Most of us like a drink, in fact the majority of UK adults like to drink too much, it’s in our culture and has been for a long time; but alcohol has a number of detrimental effects on training. By simply reducing your consumption or even better, going teetotal, you can boost your fitness very quickly.
Detrimental effects of alcohol
There are two elements to this; the long term detrimental effects of alcohol and the immediate effects that will directly impede your performance.
Short term effects
Obviously exercising whilst drunk or hungover is going to result in poor performance due to the following reasons:
- Dehydration – you will more-than-likely have a headache due to brain shinkage you are more likely to overheat as well, your blood won’t flow around the body as well so Oxygen transfer will be slowed.
- Reduced Energy – As your liver will be working hard to metabolise the Alcohol it will have less capacity to metabolise and produce energy from Glucose so you’ll be more tired and won’t be able to exercise as intensely.
- Judgement Impairment – This applies more to exercising on alcohol, but also a certain extent to exercising hung-over. This can have a major effect on sports performance where good judgement and reactions are important (such as team sports & court sports).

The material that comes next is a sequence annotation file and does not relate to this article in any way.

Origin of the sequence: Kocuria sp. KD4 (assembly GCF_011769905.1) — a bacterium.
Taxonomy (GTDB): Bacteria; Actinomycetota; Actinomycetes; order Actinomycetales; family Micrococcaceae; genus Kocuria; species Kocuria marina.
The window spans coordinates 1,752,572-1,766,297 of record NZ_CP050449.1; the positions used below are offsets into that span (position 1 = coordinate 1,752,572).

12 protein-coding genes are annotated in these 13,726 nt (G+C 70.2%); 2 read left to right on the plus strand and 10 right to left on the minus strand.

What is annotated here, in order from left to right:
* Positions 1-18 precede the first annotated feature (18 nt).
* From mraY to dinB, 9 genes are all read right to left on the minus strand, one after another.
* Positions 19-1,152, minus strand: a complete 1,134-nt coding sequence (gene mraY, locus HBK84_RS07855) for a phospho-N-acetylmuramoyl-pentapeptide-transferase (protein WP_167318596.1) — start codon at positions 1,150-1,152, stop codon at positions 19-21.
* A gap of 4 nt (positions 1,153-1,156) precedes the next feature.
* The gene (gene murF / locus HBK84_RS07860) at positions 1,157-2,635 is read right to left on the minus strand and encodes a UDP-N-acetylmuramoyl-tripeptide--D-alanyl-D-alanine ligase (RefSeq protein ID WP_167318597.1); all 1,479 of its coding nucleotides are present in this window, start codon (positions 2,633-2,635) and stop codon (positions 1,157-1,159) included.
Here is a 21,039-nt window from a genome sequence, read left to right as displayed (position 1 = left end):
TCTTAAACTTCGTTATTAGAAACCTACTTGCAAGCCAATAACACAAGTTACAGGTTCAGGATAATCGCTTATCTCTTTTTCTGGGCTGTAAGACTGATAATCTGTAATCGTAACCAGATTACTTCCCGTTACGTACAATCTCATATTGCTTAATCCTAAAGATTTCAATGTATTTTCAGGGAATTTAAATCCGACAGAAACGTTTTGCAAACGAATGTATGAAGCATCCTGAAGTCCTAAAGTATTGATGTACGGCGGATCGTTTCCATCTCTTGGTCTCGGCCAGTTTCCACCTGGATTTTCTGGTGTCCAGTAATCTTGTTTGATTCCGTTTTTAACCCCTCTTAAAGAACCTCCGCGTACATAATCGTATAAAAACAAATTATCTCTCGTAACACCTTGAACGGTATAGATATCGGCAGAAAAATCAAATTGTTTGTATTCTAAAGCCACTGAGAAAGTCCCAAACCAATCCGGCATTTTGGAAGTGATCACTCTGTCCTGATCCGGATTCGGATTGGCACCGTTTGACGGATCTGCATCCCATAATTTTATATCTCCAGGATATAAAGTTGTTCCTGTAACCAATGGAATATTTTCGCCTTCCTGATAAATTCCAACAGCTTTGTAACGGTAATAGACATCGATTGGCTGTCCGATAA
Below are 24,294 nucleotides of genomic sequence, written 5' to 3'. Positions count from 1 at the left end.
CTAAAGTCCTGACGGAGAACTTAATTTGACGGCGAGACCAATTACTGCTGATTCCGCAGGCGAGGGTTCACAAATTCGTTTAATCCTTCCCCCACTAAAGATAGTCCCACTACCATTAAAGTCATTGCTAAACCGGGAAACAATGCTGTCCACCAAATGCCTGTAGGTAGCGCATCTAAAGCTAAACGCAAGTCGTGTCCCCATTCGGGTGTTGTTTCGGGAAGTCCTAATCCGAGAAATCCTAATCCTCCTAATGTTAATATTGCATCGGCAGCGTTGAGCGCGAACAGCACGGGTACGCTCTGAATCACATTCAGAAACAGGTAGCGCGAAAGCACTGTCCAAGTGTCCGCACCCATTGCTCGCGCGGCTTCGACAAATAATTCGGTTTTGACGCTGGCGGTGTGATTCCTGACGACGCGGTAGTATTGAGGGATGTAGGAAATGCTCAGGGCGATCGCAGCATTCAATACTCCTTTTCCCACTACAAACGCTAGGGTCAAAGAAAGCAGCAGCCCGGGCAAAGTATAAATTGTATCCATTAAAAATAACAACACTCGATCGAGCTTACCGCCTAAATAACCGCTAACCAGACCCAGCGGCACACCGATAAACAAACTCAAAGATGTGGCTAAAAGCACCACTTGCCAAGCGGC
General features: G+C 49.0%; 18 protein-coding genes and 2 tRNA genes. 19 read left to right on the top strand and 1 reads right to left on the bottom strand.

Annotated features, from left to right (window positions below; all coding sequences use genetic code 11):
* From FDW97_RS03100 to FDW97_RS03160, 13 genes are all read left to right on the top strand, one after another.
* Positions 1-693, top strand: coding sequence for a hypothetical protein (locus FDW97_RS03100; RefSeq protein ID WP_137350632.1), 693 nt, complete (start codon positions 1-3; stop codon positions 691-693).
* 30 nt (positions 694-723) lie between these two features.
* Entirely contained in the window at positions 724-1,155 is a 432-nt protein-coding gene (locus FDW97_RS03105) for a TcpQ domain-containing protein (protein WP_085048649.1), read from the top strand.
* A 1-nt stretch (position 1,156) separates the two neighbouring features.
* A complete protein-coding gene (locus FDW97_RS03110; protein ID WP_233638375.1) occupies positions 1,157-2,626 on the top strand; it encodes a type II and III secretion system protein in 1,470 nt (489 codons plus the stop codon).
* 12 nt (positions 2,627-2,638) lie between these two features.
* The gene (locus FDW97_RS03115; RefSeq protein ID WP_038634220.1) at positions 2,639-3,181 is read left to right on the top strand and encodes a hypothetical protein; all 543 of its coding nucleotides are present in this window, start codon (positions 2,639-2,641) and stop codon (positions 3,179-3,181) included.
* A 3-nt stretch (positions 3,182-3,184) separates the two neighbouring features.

- Increased Lactic Acid build up – Again as the liver will be working to process the toxic by-products of alcohol, it will have less capacity to clear lactic acid from your muscles.
Long term effects
This is where cutting out or at least reducing your alcohol consumption will have beneficial effects on your overall fitness and health; and therefore performance.
- Excess Calories – Alcohol is pretty much dead calories (7 per gram) as the body will rarely use them when exercising so generally all of the calories you consume in alcohol will mean that other calories are stored as fat.
- Weight and fat gain – As a result of the above you will gain weight and increase your body fat percentage.
- Reduced Nutrient Absorption – Due to the excess strain on the liver, your body will not absorb key nutrients as well and this will affect recovery and development.
- Impaired Sleep – Alcohol interferes with sleep patterns, whilst it actually helps you to fall asleep, studies have proven that the quality of sleep when you have been drinking is much less and therefore muscle repair and development will be impeded.
- Reduced testosterone – Some studies link alcohol consumption to a reduction in testosterone, which for guys in particular will mean reduced performance and recovery.
So seeing the above effects, it’s clear to see there are a good deal of benefits to be had from eliminating alcohol from your lifestyle; however for many of us this is difficult so if this is unrealistic then aim to implement the following measures for some performance and health improvements:
- Reduce your overall consumption
- Avoid alcohol within 24 hours either side of key training sessions
- Avoid mixing drinks and drink plenty of water when you do consume alcohol to offset the dehydration
- If drinking in the evening, then try to stop drinking at least an hour before bed to reduce the negative sleep patterns
- Avoid drinking on an empty stomach
- Maintain a healthy and balanced diet
If you have any other questions or concerns about your alcohol consumption then visit the drink aware website.
Here is the next blog article in our marathon series: